Jim Chanos: Not Impressed By The Europeans, And Still Shorting China28 October, 2011, 14:58. Posted by Zarathustra
Tags: Economy, Europe, Jim Chanos, Real Estate
Jim Chanos appeared on Bloomberg TV and talking about the European debt crisis and China. Similar to the view here, he is not impressed by the European solution so far, just as Wolfgang Münchau was not impressed, and I am not impressed. Of course, the current rally is not good for bears, but he also thinks that the latest solution has only solve the immediate crisis.
He is also not impressed about China bailing out Europe, as he pointed out that China was about to save Greece but they didn’t. And he rightly pointed out that China would do what is in their best interests. As I have pointed out, China’s accumulation of foreign exchange reserve is due to the fact that China has a trade policy and exchange rate policy which tries to keep the Chinese Yuan from rising too fast, and because of that China has persistent trade surplus. Chinese Yuan is not fully convertible on capital account, thus China is also having more capital inflow than outflow. To keep the exchange rate from rising too much, the People’s Bank of China has to issue new Chinese Yuan currencies in order to buy the foreign currencies people are selling to them. In Jim Chanos terms, the foreign exchange reserve of China has liabilities against it, the liabilities being Chinese Yuan currencies, and surprisingly most people actually forget that. Thus buying of European bonds should not be taken as Chinese helping the Europeans. In fact, they are just helping themselves.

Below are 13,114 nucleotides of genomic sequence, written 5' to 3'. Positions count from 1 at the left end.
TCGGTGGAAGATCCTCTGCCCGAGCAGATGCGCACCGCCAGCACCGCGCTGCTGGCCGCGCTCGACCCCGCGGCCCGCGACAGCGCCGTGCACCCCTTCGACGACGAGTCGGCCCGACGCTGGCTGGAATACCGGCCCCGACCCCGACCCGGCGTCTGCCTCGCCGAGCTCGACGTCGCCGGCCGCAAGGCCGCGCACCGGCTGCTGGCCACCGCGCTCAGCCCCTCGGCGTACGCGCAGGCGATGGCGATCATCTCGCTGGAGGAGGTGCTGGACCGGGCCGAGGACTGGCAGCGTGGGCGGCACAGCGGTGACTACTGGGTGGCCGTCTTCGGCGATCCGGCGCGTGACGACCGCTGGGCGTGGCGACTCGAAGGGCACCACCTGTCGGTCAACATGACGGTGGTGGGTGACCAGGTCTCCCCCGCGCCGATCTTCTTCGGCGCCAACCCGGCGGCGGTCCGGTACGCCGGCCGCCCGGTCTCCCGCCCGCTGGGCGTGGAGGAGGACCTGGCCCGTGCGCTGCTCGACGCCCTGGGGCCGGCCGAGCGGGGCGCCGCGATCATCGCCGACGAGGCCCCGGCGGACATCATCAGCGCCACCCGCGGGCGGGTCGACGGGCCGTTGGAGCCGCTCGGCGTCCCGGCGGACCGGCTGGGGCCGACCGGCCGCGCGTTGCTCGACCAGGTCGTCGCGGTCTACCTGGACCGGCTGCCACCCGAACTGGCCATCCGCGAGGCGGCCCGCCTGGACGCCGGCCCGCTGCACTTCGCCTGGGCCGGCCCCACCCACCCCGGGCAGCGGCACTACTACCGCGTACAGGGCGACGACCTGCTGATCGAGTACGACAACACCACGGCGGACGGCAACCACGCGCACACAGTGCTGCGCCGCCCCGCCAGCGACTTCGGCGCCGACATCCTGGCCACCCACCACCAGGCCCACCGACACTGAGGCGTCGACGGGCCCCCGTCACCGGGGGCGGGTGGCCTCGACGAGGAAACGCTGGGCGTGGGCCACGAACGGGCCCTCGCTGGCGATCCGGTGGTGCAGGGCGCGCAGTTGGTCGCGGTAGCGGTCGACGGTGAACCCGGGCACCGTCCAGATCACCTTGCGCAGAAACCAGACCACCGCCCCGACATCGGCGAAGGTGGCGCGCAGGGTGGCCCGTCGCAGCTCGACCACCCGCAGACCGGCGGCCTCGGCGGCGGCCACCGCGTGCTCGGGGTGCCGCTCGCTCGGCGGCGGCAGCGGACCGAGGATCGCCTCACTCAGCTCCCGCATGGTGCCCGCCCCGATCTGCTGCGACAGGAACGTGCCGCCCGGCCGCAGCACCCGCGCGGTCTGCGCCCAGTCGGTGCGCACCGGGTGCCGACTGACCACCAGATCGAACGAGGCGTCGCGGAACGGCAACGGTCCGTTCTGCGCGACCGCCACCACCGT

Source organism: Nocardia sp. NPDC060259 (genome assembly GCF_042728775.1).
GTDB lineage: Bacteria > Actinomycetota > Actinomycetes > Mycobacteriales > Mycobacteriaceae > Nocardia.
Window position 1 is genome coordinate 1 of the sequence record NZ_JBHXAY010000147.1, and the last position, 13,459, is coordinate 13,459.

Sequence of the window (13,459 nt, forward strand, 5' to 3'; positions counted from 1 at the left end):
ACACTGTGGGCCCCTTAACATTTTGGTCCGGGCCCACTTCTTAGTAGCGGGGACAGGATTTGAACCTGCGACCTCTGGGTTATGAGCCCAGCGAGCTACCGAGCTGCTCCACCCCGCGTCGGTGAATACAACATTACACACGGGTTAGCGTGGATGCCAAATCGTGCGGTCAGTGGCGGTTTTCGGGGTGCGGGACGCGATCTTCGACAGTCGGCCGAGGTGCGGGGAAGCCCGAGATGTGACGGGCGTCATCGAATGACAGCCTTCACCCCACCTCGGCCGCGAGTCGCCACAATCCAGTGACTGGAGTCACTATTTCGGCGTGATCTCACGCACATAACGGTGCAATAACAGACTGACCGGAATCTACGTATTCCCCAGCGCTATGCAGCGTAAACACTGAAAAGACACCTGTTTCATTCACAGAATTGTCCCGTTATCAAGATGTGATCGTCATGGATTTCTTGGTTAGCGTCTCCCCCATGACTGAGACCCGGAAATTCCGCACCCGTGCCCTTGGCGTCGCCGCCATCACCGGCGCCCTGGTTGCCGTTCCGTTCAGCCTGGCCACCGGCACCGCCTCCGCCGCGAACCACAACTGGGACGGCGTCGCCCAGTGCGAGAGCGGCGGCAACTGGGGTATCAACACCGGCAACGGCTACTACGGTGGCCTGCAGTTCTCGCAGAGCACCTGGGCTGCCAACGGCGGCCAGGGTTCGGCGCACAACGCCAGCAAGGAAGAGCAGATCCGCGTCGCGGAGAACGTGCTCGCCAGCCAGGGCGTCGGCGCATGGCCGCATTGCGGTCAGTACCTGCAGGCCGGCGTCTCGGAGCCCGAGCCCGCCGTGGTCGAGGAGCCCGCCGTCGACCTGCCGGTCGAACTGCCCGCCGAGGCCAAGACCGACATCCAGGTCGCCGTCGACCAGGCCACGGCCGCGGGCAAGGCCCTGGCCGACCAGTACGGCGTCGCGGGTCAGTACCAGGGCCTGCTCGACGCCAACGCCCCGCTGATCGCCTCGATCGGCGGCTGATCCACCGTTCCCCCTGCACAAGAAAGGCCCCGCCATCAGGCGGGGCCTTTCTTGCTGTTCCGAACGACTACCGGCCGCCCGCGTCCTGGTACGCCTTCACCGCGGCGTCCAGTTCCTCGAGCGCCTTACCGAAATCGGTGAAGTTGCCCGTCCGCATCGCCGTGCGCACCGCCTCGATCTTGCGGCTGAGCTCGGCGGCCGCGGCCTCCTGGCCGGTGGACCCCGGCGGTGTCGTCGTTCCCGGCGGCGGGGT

Jim Chanos is still shorting China, and now China is on a “bigger and faster treadmill” to hell than ever, and the Chinese finally realise that “property prices can go down as well as up”. The property market slowdown has started, and it has just started, as he points out episodes of angry homeowners protesting and smashing property developers’ offices. And although Chinese banks are still reporting good profits, he is just as unimpressed as I am, as he takes the Chinese banks’ accounting with a large grain of salt.